Back in 2014, it helped lead the charge to get Twitter to publish its internal diversity statistics for the first time. That same year, it campaigned to get GoFundMe to take down a fundraising page for Darren Wilson, the Ferguson cop who killed Michael Brown. And, more recently, it successfully pushed Zoom to create a chief diversity officer position, following a flood of racist Zoombombings in the early days of the pandemic.
Brandi Collins-Dexter testified before Congress in June as part of a virtual hearing on disinformation campaigns and social media.Image: C-Span and ProtocolColor of Change is certainly not the most storied civil rights organization in the country. The NAACP, it is not. And it’s not alone among advocacy organizations taking tech to task. But Color of Change stands apart for its digital fluency and the speed with which its leaders have staked out a seat at the very tables — including Mark Zuckerberg’s dinner table — where the world’s most powerful business leaders are making decisions that could help or hurt billions of people around the world.
“Over the last five or six years, I think Color of Change has moved from sitting on the edge of that table to, ‘This can’t [happen] without working with and collaborating with Color of Change,'” said Craig Aaron, co-CEO of Free Press, a group that pushes for media reform and has partnered with Color of Change on campaigns including #StopHateForProfit. “They are a group that’s willing to work a bunch of angles and try a bunch of tactics inside and outside, but even when they’re on the inside, they bring it. They don’t back down, and they don’t deliver a different message.”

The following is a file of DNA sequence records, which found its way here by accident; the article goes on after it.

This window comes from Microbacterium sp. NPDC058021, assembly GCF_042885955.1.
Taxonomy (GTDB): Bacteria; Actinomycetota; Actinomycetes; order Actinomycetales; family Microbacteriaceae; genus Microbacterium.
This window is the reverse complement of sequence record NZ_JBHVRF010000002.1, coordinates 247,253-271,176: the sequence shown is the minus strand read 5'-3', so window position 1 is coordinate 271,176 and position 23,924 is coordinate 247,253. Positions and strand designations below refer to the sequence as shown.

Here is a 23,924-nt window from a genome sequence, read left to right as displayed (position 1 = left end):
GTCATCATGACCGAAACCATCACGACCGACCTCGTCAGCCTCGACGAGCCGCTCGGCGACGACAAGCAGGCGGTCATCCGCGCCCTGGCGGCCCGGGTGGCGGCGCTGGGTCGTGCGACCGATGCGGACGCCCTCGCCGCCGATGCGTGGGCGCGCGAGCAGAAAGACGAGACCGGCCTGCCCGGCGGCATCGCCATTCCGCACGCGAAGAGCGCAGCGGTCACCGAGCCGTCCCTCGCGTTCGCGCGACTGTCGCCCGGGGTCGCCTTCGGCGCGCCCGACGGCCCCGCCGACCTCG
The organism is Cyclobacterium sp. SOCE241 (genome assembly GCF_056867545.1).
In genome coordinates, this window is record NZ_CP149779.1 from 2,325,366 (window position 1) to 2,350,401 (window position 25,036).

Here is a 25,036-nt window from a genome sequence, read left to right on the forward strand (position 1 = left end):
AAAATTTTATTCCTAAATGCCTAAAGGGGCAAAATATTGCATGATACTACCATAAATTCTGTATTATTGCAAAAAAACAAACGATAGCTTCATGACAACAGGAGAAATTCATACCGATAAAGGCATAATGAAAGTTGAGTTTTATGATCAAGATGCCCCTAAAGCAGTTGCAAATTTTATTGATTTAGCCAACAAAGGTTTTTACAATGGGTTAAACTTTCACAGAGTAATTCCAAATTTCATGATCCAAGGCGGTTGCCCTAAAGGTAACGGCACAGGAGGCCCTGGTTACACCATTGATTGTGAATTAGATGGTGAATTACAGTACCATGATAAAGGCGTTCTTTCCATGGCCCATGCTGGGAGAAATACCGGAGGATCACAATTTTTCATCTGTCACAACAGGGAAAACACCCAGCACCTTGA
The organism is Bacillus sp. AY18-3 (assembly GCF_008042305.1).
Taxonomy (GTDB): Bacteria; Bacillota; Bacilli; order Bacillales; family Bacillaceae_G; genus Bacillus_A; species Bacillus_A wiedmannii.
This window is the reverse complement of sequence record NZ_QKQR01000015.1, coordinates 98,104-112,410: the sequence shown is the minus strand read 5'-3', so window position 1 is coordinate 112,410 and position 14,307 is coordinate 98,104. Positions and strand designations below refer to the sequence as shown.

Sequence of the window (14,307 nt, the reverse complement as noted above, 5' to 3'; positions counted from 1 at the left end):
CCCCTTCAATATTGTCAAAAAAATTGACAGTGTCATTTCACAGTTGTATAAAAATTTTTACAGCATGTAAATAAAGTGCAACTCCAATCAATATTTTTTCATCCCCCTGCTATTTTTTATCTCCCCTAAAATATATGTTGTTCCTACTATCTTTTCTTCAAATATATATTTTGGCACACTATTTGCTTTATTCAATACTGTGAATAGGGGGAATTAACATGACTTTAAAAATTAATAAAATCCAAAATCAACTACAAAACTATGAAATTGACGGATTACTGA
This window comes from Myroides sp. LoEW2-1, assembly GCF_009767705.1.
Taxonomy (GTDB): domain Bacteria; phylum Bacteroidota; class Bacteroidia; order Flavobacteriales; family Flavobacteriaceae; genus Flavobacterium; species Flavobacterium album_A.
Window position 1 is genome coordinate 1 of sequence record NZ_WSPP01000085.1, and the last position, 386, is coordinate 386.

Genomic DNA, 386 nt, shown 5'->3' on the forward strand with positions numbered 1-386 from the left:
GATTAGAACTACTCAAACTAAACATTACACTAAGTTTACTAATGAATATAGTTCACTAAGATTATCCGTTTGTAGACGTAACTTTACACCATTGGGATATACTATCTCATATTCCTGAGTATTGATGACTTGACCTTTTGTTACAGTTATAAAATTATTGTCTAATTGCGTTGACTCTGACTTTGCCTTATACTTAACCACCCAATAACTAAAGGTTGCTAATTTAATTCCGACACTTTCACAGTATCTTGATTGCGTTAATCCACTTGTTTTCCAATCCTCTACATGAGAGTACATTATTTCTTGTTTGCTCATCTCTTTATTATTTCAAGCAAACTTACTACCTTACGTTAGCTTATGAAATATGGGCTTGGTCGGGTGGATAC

Color of Change has partnered with some of the country’s oldest civil rights groups, rallying public support to complement the policy work that organizations like the Leadership Conference on Civil and Human Rights and the NAACP Legal Defense and Educational Fund focus on. “Our forces combine to be powerful in these conversations,” said Vanita Gupta, president and CEO of the Leadership Conference, who previously led the civil rights division at the Department of Justice. “We’re bringing different sets of relationships, different areas of expertise, and [Color of Change] is bringing the grassroots power.”
Color of Change’s outspokenness and visibility have come with their own risk. Its leaders have often been subject to the same online harassment they seek to stop, forcing them to hire a security team and move offices for their own safety. And the organization’s status as a media darling has led some of its collaborators and targets alike to quibble privately about who should really be getting the credit.
But Color of Change has only gotten stronger: Since May, its membership has exploded from 1.7 million to 8 million people, buoyed by the country’s biggest civil rights movement since the 1960s. Now, as CEOs across the country vow to do more to address racial injustice, Color of Change is in a prime position to hold them to it.
“We’ve made ourselves unignorable,” Color of Change’s media-savvy president, Rashad Robinson, said. “Being unignorable means they’re going to have to navigate you.”
Born to win